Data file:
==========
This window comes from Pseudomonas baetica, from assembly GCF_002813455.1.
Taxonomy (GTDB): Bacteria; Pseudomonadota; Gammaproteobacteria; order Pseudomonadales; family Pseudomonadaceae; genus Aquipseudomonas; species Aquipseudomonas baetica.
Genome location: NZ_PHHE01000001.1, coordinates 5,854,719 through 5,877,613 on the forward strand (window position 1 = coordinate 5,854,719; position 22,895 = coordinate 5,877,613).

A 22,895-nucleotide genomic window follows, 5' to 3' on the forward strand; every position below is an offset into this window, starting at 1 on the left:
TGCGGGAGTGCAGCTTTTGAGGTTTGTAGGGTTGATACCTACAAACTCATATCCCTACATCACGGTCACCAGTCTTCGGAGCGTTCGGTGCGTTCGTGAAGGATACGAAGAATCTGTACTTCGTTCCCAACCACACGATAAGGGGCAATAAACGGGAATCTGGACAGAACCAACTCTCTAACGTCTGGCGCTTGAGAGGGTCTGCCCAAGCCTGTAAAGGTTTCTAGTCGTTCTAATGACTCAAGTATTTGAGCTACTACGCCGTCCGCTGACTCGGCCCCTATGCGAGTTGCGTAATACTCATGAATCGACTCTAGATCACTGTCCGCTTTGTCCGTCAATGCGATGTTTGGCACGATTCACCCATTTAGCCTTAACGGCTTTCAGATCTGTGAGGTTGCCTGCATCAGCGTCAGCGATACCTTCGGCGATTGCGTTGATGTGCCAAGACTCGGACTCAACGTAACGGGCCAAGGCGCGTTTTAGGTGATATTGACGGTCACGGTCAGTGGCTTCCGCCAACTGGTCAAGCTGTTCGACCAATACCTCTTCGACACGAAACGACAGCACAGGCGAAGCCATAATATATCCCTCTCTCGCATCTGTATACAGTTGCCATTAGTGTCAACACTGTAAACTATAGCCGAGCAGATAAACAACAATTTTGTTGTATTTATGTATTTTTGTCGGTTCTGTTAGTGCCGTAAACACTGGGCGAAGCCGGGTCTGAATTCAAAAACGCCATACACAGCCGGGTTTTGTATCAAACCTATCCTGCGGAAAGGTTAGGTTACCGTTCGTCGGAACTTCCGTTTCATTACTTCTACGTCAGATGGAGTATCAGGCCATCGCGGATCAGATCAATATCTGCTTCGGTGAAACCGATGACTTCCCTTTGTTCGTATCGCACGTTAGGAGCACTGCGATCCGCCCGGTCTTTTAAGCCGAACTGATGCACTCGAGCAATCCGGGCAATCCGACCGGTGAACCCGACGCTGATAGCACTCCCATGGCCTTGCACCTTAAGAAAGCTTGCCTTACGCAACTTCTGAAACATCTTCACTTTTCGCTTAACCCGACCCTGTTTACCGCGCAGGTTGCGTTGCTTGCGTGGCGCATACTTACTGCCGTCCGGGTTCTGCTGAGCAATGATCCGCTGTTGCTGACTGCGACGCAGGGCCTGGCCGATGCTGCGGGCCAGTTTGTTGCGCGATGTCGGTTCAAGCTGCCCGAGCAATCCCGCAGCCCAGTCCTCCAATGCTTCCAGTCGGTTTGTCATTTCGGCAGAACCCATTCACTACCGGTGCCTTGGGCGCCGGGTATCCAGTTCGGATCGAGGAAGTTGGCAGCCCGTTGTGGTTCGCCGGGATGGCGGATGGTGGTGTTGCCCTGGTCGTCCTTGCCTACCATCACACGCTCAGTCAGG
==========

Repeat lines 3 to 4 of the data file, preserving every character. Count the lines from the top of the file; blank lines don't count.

Genome location: NZ_PHHE01000001.1, coordinates 5,854,719 through 5,877,613 on the forward strand (window position 1 = coordinate 5,854,719; position 22,895 = coordinate 5,877,613).

A 22,895-nucleotide genomic window follows, 5' to 3' on the forward strand; every position below is an offset into this window, starting at 1 on the left: